Peter Steele, that iconic literary Jesuit @ Newman College, suggests that we Australians are in effect the twins of Thomas, who had a good dose of scepticism about him, believing that it’s only fools that rush in where the wise fear to tread and would be pretty reserved about the clamouring enthusiasm of other people, being inclined to say, as often as not, ‘count me out.’ It is healthy to be sceptical of the drift and clamour of public opinion in the conduct of our own lives. Public opinion can say, or imply, that you are only as good as you look, or that you are worth only what you own, or that you count only as much as your career does and so on. The tide of public opinion can reveal as it did in the poll on Monday night’s Q & A with Cardinal George Pell & Richard Dawkins, that 74% of Australians believe that religious belief does not make the world a better place. The New Athesism advocates that religion is morally bad, with Christianity and religious belief generally holds back progress, approves of oppression and stokes hatred. Yet Chris Berg’s article in today’s Age reminds us that virtually all the secular ideas that nonbelievers value have Christian origins – including the idea that all individuals have human rights, that simply by virtue of being human we have basic liberties that must be protected by law and that for most of our history the great thinkers have all been religious believers. This, together with the 2012 atheist convention being held in Melbourne this weekend, promoted as a ‘celebration of reason’ with the kind of evangelical fervour and missionary enthusiasm that faith groups might only dream of - all presents to us the social and cultural reality in which we believers find ourselves in what is increasingly a post-Christian society.
Thomas Merton great spiritual mystic of the last century, wrote that "Faith is not the suppression of doubt. It is the overcoming of doubt, and you overcome doubt by going through it.” He goes on to say that “the person of faith who has never experienced doubt is not a person of faith." He said that it is necessary to struggle in the depths of our being with the presence of doubt. Going through what some religions call the Great Doubt, to break through doubt into a certitude which is very, very deep because it is not our own personal certitude, it is the certitude of God, in us.
Faith in the risen Jesus doesn't give us absolute certainty. Just because we believe doesn't mean we know all the answers – it doesn’t absolve us from searching, faith involves trust, not certainty. Absolute human certainty can lead to intolerance, arrogance and ignorance. There is an increase today in fundamentalism - frightened by the absence of certainties, many have retreated into fundamentalism and what we might call a literal faith. It can be very attractive - for the fundamentalist path is straight, the answer is simple, but it’s an impoverished way of seeing reality. It results in a rigid, simplistic, moralistic, authoritarian religion. It makes people into a herd, following the exact same path - it might offer a safety to some, but it protects us from the hard work of coming to deep and personal faith. It spares us the anxiety of dealing with choice and responsibility, playing right on our insecurities and fears. But it deprives us of encountering mystery, and the God of mystery, whose presence was experienced amidst fear and doubt, and it deprives us of our God given gifts of reason, intellect, feeling and emotion. What it does ask is that we trust, which is what faith demands, and what the community of faith offers is not the certainty that comes without doubt, but the assurance of God's abiding presence, that the risen Jesus can be encountered anew and will continue to work through us.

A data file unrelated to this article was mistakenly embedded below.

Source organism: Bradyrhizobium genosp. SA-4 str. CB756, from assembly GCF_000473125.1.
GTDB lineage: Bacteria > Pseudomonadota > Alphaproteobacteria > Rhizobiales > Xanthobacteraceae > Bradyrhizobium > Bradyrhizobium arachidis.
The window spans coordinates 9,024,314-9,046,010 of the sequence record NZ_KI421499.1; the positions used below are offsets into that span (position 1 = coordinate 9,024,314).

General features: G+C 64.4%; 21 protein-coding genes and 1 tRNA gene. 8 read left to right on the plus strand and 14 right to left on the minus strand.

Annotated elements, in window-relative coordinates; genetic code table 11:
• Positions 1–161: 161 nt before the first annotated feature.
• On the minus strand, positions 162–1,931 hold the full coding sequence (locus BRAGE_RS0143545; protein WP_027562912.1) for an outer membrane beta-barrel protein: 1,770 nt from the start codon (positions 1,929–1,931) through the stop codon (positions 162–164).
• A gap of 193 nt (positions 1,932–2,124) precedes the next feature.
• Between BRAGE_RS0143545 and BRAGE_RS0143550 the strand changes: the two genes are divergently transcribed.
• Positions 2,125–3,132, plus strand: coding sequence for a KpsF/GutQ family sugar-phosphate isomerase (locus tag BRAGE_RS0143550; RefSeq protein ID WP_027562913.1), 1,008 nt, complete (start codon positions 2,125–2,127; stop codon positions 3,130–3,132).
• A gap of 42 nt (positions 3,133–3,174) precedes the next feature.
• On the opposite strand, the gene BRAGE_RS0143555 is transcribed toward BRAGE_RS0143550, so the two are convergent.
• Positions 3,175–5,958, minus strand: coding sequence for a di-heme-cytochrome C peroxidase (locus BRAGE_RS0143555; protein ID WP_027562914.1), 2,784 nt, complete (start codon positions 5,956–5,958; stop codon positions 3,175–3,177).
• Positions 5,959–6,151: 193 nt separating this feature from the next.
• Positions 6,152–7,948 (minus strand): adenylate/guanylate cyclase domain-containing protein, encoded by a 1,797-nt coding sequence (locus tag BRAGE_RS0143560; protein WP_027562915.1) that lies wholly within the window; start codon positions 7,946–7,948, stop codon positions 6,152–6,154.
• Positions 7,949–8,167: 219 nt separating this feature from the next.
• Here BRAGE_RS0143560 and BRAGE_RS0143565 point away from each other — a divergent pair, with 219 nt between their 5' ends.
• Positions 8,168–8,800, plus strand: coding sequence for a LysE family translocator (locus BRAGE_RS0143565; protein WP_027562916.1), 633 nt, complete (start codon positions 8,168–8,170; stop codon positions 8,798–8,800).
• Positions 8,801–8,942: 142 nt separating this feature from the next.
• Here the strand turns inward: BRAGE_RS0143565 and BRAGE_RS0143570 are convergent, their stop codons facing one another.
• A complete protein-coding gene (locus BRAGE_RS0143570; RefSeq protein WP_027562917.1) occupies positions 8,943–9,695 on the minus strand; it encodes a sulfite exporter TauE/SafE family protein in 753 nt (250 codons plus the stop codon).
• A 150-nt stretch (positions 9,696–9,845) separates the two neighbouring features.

In our tradition the classical mystics speak of two “dark nights of the soul”, two painful, purifying periods of life we must all undergo. The first of these it calls “the night of the senses”. This darkness, they tell us, refers to a period of painful trial which helps purify our motivation so as to make us less selfish. But these same mystics assure us that, during this first dark night, we are given consolation in our faith. God feels near. The feeling is like that of taking a bitter-tasting medicine that we know will make us better.
The second night, “the night of the spirit” is much more “the test” to which the Lord’s Prayer refers. What happens here is that God seemingly disappears. All our old securities in faith dissolve and all efforts to reground ourselves through former faith-practices come up dry. God seems unreal to our heads and hearts, even as, in the depth of our being, something else is happening which belies what’s happening on the surface, namely, even as our thoughts and feelings about God seem empty, we are, in our more important decisions and values, riveting ourselves ever more firmly to God and the other world. Such are the dynamics of faith. Sometimes what feels like doubt and atheism is the beginning of real belief.